Canadian mogul skier Justine Dufour-Lapointe and her sister Chloe finish first and second in the same event, with their third sibling, Maxime, finishing 12th.
U.S. skier Gus Kenworthy adopts five stray dogs from around the Olympic village. Other athletes also adopted strays, which are a huge problem in Sochi.
Figure skating commentator Johnny Weir is the breakout star of the games with his hilarious commentary and outrageous fashions.
2016 Summer Olympics in Rio de Janeiro, Brazil
U.S. Highlight: Katie Ledecky breaks the world record for the women’s 800-meter freestyle… and is so far ahead of her competition that she wins with no other swimmers in the camera frame.
World Highlight: Usain Bolt gets an Olympic “triple triple”—he won gold in the 100-meter, 200-meter, and 4×100-meter relay at the summer games in Beijing ’08, London ’12, and Rio ’16.
Swimmer Michael Phelps wins his record-setting 28th total medal (23 golds) and retires.
U.S. distance runner Abbey D’Agostino clips New Zealand’s Nikki Hamblin during the 5,000-meter race, and they both tumble to the ground. Then, Hamblin helps D’Agostino finish the race after the fall injures her ankle.
U.S. swimmer Simone Manuel becomes the first African-American woman to win gold in an individual swimming medal when she upsets the heavily favored Australian sister swimmers Bronte and Cate Campbell.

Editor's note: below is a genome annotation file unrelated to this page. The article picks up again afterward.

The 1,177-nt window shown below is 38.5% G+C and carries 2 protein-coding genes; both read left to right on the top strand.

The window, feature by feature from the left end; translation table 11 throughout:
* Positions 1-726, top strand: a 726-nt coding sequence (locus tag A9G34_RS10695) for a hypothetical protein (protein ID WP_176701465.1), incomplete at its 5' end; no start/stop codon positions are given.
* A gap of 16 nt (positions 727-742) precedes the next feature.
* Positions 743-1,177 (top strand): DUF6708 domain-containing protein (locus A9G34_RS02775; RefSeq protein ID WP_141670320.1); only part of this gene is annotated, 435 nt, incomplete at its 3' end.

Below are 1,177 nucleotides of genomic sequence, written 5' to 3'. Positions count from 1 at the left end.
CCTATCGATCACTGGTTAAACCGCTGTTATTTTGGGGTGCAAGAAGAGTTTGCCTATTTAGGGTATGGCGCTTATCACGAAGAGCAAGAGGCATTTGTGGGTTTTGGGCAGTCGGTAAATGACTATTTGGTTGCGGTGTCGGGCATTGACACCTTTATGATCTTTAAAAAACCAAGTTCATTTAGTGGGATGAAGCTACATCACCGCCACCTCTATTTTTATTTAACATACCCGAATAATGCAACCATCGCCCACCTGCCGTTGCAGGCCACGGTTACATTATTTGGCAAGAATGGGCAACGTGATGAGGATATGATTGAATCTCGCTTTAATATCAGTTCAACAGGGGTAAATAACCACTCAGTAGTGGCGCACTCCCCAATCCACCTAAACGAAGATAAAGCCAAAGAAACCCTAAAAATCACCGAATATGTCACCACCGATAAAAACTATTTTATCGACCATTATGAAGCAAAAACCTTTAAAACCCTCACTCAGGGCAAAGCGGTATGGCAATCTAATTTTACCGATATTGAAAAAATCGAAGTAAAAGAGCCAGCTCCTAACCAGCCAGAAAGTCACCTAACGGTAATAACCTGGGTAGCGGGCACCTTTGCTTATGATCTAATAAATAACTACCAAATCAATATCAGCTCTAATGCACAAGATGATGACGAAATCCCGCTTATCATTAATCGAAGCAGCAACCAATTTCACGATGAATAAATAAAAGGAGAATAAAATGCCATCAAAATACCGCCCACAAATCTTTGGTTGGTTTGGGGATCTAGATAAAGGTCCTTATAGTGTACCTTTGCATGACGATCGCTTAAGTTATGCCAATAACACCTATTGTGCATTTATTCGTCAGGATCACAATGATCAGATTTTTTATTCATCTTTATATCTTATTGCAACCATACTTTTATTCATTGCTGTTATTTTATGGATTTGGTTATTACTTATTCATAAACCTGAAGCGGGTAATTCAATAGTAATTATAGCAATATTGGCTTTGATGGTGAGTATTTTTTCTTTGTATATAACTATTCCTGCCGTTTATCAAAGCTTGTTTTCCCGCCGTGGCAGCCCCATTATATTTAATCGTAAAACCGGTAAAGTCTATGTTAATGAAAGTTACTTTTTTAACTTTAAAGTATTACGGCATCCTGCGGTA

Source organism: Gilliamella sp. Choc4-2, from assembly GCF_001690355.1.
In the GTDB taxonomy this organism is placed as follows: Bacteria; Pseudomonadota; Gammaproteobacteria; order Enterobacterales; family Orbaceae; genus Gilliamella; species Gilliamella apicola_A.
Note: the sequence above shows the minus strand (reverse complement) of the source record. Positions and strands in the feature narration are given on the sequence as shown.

U.S. sprinter Allyson Felix becomes the first woman in track and field history to win five Olympic gold medals.
U.S. gymnast Simone Biles wins four golds and becomes America’s sweetheart. She is favored for the all-around at the 2020 Olympics as well, which would make her the first woman to repeat as all-around champion in over 50 years. The last person to do it was Vera Caslavska of then-Czechoslovakia in 1964 and 1968.
2018 Winter Olympics in Pyeongchang, South Korea
U.S. Highlight: U.S. women’s hockey upsets Canada for its first Olympic gold medal in 20 years, ending with a dramatic sudden-death shootout.
World Highlight: Ester Ledecka of Czech Republic becomes the first woman to win gold in two different sports at the same Winter Olympics in 90 years when she wins gold in alpine skiing and snowboarding’s parallel giant slalom.
Chloe Kim became the youngest snowboarding medalist at 17, landing back-to-back 1080s on the halfpipe, which is an Olympic first for female snowboarders.
Figure skater Nathan Chen comes back from a disastrous short program to put forth such a good free skate that he catapults from 17th place to fifth. In that program, he landed a historic six quadruple jumps.
Figure skater Mirai Nagasu becomes the first U.S. woman (and just third overall) to land a triple axel in the Olympics.
The U.S. men’s curling team upsets Sweden to win its first-ever curling medal.
Gus Kenworthy, one of two openly gay Olympians on Team USA this year, kisses his boyfriend on camera, marking the first same-sex kiss at the Olympics on live TV.
The 2020 Summer Olympics run from July 24 to Aug. 9 next summer; follow along with all of the action on DIRECTV.